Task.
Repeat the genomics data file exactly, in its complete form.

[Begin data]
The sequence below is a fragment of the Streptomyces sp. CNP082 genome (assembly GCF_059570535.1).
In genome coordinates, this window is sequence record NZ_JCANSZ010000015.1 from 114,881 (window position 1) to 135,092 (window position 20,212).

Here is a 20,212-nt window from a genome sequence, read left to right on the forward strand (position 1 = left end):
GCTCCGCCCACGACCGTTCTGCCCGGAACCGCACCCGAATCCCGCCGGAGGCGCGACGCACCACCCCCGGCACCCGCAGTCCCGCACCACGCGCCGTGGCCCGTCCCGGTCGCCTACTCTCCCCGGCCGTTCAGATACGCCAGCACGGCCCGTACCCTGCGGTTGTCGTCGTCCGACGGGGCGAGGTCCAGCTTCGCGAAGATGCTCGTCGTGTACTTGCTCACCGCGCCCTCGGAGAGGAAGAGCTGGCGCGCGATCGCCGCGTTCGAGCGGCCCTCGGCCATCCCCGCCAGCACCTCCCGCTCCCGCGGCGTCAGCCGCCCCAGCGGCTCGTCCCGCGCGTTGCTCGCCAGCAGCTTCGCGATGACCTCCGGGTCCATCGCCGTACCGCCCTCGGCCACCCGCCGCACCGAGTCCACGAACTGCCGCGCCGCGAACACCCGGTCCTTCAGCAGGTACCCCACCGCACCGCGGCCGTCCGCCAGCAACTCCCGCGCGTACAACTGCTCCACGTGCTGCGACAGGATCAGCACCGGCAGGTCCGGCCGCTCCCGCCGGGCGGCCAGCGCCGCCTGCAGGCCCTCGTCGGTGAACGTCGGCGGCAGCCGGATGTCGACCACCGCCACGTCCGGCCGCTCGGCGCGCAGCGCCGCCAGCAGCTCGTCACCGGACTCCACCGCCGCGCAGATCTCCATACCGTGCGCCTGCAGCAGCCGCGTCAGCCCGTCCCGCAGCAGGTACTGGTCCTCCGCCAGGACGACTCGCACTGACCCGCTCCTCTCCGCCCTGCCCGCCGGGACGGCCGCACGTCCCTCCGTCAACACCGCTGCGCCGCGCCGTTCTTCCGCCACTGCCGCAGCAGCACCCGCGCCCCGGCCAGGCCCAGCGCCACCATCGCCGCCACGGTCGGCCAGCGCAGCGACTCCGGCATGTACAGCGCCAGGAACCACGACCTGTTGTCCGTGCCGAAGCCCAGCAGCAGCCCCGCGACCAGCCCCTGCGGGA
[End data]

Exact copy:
The sequence below is a fragment of the Streptomyces sp. CNP082 genome (assembly GCF_059570535.1).
In genome coordinates, this window is sequence record NZ_JCANSZ010000015.1 from 114,881 (window position 1) to 135,092 (window position 20,212).

Here is a 20,212-nt window from a genome sequence, read left to right on the forward strand (position 1 = left end):
GCTCCGCCCACGACCGTTCTGCCCGGAACCGCACCCGAATCCCGCCGGAGGCGCGACGCACCACCCCCGGCACCCGCAGTCCCGCACCACGCGCCGTGGCCCGTCCCGGTCGCCTACTCTCCCCGGCCGTTCAGATACGCCAGCACGGCCCGTACCCTGCGGTTGTCGTCGTCCGACGGGGCGAGGTCCAGCTTCGCGAAGATGCTCGTCGTGTACTTGCTCACCGCGCCCTCGGAGAGGAAGAGCTGGCGCGCGATCGCCGCGTTCGAGCGGCCCTCGGCCATCCCCGCCAGCACCTCCCGCTCCCGCGGCGTCAGCCGCCCCAGCGGCTCGTCCCGCGCGTTGCTCGCCAGCAGCTTCGCGATGACCTCCGGGTCCATCGCCGTACCGCCCTCGGCCACCCGCCGCACCGAGTCCACGAACTGCCGCGCCGCGAACACCCGGTCCTTCAGCAGGTACCCCACCGCACCGCGGCCGTCCGCCAGCAACTCCCGCGCGTACAACTGCTCCACGTGCTGCGACAGGATCAGCACCGGCAGGTCCGGCCGCTCCCGCCGGGCGGCCAGCGCCGCCTGCAGGCCCTCGTCGGTGAACGTCGGCGGCAGCCGGATGTCGACCACCGCCACGTCCGGCCGCTCGGCGCGCAGCGCCGCCAGCAGCTCGTCACCGGACTCCACCGCCGCGCAGATCTCCATACCGTGCGCCTGCAGCAGCCGCGTCAGCCCGTCCCGCAGCAGGTACTGGTCCTCCGCCAGGACGACTCGCACTGACCCGCTCCTCTCCGCCCTGCCCGCCGGGACGGCCGCACGTCCCTCCGTCAACACCGCTGCGCCGCGCCGTTCTTCCGCCACTGCCGCAGCAGCACCCGCGCCCCGGCCAGGCCCAGCGCCACCATCGCCGCCACGGTCGGCCAGCGCAGCGACTCCGGCATGTACAGCGCCAGGAACCACGACCTGTTGTCCGTGCCGAAGCCCAGCAGCAGCCCCGCGACCAGCCCCTGCGGGA